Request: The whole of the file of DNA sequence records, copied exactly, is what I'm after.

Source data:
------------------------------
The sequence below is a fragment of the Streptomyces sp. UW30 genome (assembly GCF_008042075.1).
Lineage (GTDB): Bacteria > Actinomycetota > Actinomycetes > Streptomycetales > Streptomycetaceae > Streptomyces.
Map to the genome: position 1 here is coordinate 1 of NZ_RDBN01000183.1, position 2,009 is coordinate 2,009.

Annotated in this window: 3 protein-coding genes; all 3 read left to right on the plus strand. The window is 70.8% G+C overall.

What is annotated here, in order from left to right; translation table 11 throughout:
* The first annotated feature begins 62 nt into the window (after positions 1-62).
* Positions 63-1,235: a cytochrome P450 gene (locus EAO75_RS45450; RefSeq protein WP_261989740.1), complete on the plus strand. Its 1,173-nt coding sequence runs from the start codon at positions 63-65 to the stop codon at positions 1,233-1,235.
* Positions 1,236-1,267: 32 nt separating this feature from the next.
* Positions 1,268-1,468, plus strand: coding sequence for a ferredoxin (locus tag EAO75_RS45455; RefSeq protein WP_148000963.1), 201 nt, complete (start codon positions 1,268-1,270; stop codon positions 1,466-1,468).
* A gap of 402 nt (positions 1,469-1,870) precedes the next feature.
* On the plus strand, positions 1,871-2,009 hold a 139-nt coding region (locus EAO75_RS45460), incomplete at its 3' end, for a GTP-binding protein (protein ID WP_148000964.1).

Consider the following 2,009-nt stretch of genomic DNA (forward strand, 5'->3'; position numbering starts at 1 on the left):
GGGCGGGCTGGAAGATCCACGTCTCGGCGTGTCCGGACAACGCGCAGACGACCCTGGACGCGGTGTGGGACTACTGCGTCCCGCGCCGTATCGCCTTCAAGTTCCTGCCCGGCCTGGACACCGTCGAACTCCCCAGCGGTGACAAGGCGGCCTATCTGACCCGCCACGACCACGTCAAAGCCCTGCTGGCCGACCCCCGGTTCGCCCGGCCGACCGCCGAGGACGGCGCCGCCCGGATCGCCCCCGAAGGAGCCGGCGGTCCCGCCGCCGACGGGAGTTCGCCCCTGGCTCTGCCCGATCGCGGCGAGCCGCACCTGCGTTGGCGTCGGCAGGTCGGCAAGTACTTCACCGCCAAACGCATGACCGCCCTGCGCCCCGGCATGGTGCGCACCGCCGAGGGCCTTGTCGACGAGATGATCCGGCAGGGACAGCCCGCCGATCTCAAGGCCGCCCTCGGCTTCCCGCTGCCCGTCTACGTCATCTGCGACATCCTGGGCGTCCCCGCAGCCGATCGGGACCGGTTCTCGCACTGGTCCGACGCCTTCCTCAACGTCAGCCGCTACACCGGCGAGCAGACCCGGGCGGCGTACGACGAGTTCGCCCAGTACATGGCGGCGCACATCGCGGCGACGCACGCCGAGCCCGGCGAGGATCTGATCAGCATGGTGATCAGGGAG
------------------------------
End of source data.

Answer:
The sequence below is a fragment of the Streptomyces sp. UW30 genome (assembly GCF_008042075.1).
Lineage (GTDB): Bacteria > Actinomycetota > Actinomycetes > Streptomycetales > Streptomycetaceae > Streptomyces.
Map to the genome: position 1 here is coordinate 1 of NZ_RDBN01000183.1, position 2,009 is coordinate 2,009.

Annotated in this window: 3 protein-coding genes; all 3 read left to right on the plus strand. The window is 70.8% G+C overall.

What is annotated here, in order from left to right; translation table 11 throughout:
* The first annotated feature begins 62 nt into the window (after positions 1-62).
* Positions 63-1,235: a cytochrome P450 gene (locus EAO75_RS45450; RefSeq protein WP_261989740.1), complete on the plus strand. Its 1,173-nt coding sequence runs from the start codon at positions 63-65 to the stop codon at positions 1,233-1,235.
* Positions 1,236-1,267: 32 nt separating this feature from the next.
* Positions 1,268-1,468, plus strand: coding sequence for a ferredoxin (locus tag EAO75_RS45455; RefSeq protein WP_148000963.1), 201 nt, complete (start codon positions 1,268-1,270; stop codon positions 1,466-1,468).
* A gap of 402 nt (positions 1,469-1,870) precedes the next feature.
* On the plus strand, positions 1,871-2,009 hold a 139-nt coding region (locus EAO75_RS45460), incomplete at its 3' end, for a GTP-binding protein (protein ID WP_148000964.1).

Consider the following 2,009-nt stretch of genomic DNA (forward strand, 5'->3'; position numbering starts at 1 on the left):
GGGCGGGCTGGAAGATCCACGTCTCGGCGTGTCCGGACAACGCGCAGACGACCCTGGACGCGGTGTGGGACTACTGCGTCCCGCGCCGTATCGCCTTCAAGTTCCTGCCCGGCCTGGACACCGTCGAACTCCCCAGCGGTGACAAGGCGGCCTATCTGACCCGCCACGACCACGTCAAAGCCCTGCTGGCCGACCCCCGGTTCGCCCGGCCGACCGCCGAGGACGGCGCCGCCCGGATCGCCCCCGAAGGAGCCGGCGGTCCCGCCGCCGACGGGAGTTCGCCCCTGGCTCTGCCCGATCGCGGCGAGCCGCACCTGCGTTGGCGTCGGCAGGTCGGCAAGTACTTCACCGCCAAACGCATGACCGCCCTGCGCCCCGGCATGGTGCGCACCGCCGAGGGCCTTGTCGACGAGATGATCCGGCAGGGACAGCCCGCCGATCTCAAGGCCGCCCTCGGCTTCCCGCTGCCCGTCTACGTCATCTGCGACATCCTGGGCGTCCCCGCAGCCGATCGGGACCGGTTCTCGCACTGGTCCGACGCCTTCCTCAACGTCAGCCGCTACACCGGCGAGCAGACCCGGGCGGCGTACGACGAGTTCGCCCAGTACATGGCGGCGCACATCGCGGCGACGCACGCCGAGCCCGGCGAGGATCTGATCAGCATGGTGATCAGGGAG